-Things of beauty
-Vertical feet per week, per mile. Though a lot of runners have special workouts and favorite hills they run and swear by, there really is no guarantee that anything works other than a substantial amount of climbing being integrated into training. To put it simply, running hills should become normal, and flats should feel weird. Though flat recovery runs have their place, don't expect zooming around in the flat will make you a better climber.. Actually expect that it will deplete some important muscles that you develop climbing. A good goal is to mimic whatever your average feet per mile is in your race is in training. AC: 100mi, 21k up (210ft/mi), WS: 100mi, 18k (180ft/mi), Hardrock: 100mi, 34k (340ft/mi)...
And of course, setting a good example for backing up my espousing:
Monday, 26mi, 4:59, 4600ft - Glenwood to top of Williamson and back. Pretty tired, still through cooper in :76, 1mi cooldown
Tues, 4mi, :38, 500ft - Deer park, crystal cove
Wed, 3mi, :27, 850ft - Treadmill .5flat, .5@15%, 1.0@10%, .5 flat
9mi, :85, 1300 - loop: pacific ridge, up through the valley, slow and easy
Thurs, 8mi, :76, 1100ft - Pacific ridge, 1mi cool down
Fri, 3mi, :27, 1200ft - Treadmill, .5 wu, .5 at 15%, 1.0 at 10%, 1mi at 7:00
Sat, 40mi, 12:00, 9,000 - Wrightwood, 3 mi up Badden Powell, 4 mi down into Sheep Creek wilderness, epic bushwacking, orienteering, and medevac through cabin flat back to Wrightwood just before dark. Not the typical training run, but a good Barkeley-esque 5 miles that gave me my longest time of the year on my feet and quite the tale to tell..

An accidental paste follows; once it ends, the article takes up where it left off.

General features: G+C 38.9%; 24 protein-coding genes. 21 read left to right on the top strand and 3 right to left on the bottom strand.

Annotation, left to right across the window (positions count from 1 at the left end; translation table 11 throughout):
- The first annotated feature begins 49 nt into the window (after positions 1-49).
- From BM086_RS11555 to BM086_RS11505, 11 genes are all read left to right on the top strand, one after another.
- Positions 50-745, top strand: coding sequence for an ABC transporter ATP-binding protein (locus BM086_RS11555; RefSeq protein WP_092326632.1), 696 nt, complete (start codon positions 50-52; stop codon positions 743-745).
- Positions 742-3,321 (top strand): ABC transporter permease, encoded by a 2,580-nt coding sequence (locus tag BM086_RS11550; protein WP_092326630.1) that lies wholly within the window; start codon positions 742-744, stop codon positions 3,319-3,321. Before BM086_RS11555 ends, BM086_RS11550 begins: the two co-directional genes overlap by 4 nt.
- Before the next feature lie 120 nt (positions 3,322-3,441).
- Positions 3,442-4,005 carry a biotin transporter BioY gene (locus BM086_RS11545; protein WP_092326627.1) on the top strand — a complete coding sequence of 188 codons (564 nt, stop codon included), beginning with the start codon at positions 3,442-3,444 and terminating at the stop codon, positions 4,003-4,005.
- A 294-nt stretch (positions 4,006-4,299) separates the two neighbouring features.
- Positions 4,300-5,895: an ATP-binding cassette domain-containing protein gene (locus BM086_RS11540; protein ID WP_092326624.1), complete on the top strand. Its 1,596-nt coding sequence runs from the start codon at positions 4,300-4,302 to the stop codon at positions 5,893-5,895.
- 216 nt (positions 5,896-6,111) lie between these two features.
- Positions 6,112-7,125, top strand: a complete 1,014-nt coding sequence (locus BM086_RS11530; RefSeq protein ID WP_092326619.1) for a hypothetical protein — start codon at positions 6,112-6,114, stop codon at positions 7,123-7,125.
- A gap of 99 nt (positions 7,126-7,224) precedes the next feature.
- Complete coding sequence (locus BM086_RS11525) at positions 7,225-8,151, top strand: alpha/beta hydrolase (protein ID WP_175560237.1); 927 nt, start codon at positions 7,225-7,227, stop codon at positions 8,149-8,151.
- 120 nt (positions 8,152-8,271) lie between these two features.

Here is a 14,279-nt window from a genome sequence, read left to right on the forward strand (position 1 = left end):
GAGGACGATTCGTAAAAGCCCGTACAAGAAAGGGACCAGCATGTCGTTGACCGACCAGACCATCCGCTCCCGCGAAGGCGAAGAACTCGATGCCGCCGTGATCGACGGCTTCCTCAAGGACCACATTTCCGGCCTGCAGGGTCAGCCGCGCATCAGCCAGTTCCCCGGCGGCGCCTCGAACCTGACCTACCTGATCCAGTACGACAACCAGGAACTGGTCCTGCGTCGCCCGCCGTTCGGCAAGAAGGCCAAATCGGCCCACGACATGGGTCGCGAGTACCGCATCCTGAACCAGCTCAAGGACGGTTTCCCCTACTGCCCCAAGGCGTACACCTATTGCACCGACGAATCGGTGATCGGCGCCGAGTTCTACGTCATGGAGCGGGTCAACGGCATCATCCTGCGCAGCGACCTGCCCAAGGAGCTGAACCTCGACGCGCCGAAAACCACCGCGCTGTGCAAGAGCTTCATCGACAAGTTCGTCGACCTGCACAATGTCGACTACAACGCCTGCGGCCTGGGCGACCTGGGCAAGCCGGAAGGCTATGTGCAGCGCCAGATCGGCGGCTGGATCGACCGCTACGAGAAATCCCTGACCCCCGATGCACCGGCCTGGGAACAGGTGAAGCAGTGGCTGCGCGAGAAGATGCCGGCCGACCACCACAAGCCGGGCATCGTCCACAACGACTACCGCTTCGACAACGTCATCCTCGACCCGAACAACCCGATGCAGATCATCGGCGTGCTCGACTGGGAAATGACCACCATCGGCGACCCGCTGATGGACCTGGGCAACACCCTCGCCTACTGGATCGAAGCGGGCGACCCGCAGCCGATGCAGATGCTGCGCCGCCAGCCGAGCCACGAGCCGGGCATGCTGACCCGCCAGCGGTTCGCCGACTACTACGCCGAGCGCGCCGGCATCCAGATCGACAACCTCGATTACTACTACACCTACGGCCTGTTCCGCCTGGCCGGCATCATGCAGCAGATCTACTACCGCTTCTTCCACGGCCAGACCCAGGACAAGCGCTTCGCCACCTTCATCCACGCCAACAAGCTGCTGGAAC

Sun, 21mi, 3:25, 4,800ft - Mt. Wilson Toll road out of Eaton, 10mi saddle in 1:55
Total: 114 miles, 23,300ft
Current favorite pair of shoes right now are the new RC1400
These are more or less a thinned out version of the 890, which is exactly what I wanted when I first saw the 890. The upper mesh is seamless with welded reinforced pannels. The arch and heel lock the foot down moderately well for the size of the sole. The toebox is surprisingly wide (maybe too wide for road runners, but just right for ultra runners. The midsole is filled in through the midfoot for great fire road and singletrack handling, and the toe off is exceptionally smooth and gradual with a thin plastic plate through the heel similar to the Karhu fulcrum. It still feels "minimalist" with a pretty firm cushion, and a 8mm drop (19 to 11mm). This is one of the most natural road flats I've ever worn, and definitely a part of my race plan at Angeles Crest for the middle miles that require a little more heel to better take advantage of the downhill. At 7.1 oz, it actually feels very light for the platform it gives you.
Sebastian - Embody
Gotta get your cross training in around town..